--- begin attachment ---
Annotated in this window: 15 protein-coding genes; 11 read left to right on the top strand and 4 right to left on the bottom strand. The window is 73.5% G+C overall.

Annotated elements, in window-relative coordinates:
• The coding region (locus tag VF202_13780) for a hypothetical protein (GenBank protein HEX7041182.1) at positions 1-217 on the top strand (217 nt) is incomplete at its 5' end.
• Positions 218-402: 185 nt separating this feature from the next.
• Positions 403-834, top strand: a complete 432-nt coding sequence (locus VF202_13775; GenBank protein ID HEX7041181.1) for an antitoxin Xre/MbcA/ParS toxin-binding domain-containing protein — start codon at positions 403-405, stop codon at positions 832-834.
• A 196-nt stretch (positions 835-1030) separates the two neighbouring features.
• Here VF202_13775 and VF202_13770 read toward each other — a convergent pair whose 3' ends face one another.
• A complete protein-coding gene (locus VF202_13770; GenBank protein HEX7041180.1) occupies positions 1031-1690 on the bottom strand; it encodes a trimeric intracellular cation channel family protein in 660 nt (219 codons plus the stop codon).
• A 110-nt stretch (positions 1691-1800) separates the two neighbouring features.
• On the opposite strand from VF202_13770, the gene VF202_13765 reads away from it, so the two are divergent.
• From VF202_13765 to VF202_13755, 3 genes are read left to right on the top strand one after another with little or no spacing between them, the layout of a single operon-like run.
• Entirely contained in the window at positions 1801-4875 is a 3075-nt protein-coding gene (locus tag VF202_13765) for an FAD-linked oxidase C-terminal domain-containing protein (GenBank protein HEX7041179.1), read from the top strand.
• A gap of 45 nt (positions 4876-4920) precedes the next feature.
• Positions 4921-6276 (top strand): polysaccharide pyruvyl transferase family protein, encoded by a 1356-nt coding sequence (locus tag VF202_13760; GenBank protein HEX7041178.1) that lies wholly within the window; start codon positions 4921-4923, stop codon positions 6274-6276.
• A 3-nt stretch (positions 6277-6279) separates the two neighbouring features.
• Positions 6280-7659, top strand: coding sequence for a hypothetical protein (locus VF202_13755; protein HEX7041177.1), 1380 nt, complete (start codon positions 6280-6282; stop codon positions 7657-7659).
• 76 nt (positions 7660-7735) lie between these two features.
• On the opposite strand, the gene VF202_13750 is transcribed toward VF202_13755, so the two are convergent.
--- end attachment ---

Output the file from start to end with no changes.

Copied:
Annotated in this window: 15 protein-coding genes; 11 read left to right on the top strand and 4 right to left on the bottom strand. The window is 73.5% G+C overall.

Annotated elements, in window-relative coordinates:
• The coding region (locus tag VF202_13780) for a hypothetical protein (GenBank protein HEX7041182.1) at positions 1-217 on the top strand (217 nt) is incomplete at its 5' end.
• Positions 218-402: 185 nt separating this feature from the next.
• Positions 403-834, top strand: a complete 432-nt coding sequence (locus VF202_13775; GenBank protein ID HEX7041181.1) for an antitoxin Xre/MbcA/ParS toxin-binding domain-containing protein — start codon at positions 403-405, stop codon at positions 832-834.
• A 196-nt stretch (positions 835-1030) separates the two neighbouring features.
• Here VF202_13775 and VF202_13770 read toward each other — a convergent pair whose 3' ends face one another.
• A complete protein-coding gene (locus VF202_13770; GenBank protein HEX7041180.1) occupies positions 1031-1690 on the bottom strand; it encodes a trimeric intracellular cation channel family protein in 660 nt (219 codons plus the stop codon).
• A 110-nt stretch (positions 1691-1800) separates the two neighbouring features.
• On the opposite strand from VF202_13770, the gene VF202_13765 reads away from it, so the two are divergent.
• From VF202_13765 to VF202_13755, 3 genes are read left to right on the top strand one after another with little or no spacing between them, the layout of a single operon-like run.
• Entirely contained in the window at positions 1801-4875 is a 3075-nt protein-coding gene (locus tag VF202_13765) for an FAD-linked oxidase C-terminal domain-containing protein (GenBank protein HEX7041179.1), read from the top strand.
• A gap of 45 nt (positions 4876-4920) precedes the next feature.
• Positions 4921-6276 (top strand): polysaccharide pyruvyl transferase family protein, encoded by a 1356-nt coding sequence (locus tag VF202_13760; GenBank protein HEX7041178.1) that lies wholly within the window; start codon positions 4921-4923, stop codon positions 6274-6276.
• A 3-nt stretch (positions 6277-6279) separates the two neighbouring features.
• Positions 6280-7659, top strand: coding sequence for a hypothetical protein (locus VF202_13755; protein HEX7041177.1), 1380 nt, complete (start codon positions 6280-6282; stop codon positions 7657-7659).
• 76 nt (positions 7660-7735) lie between these two features.
• On the opposite strand, the gene VF202_13750 is transcribed toward VF202_13755, so the two are convergent.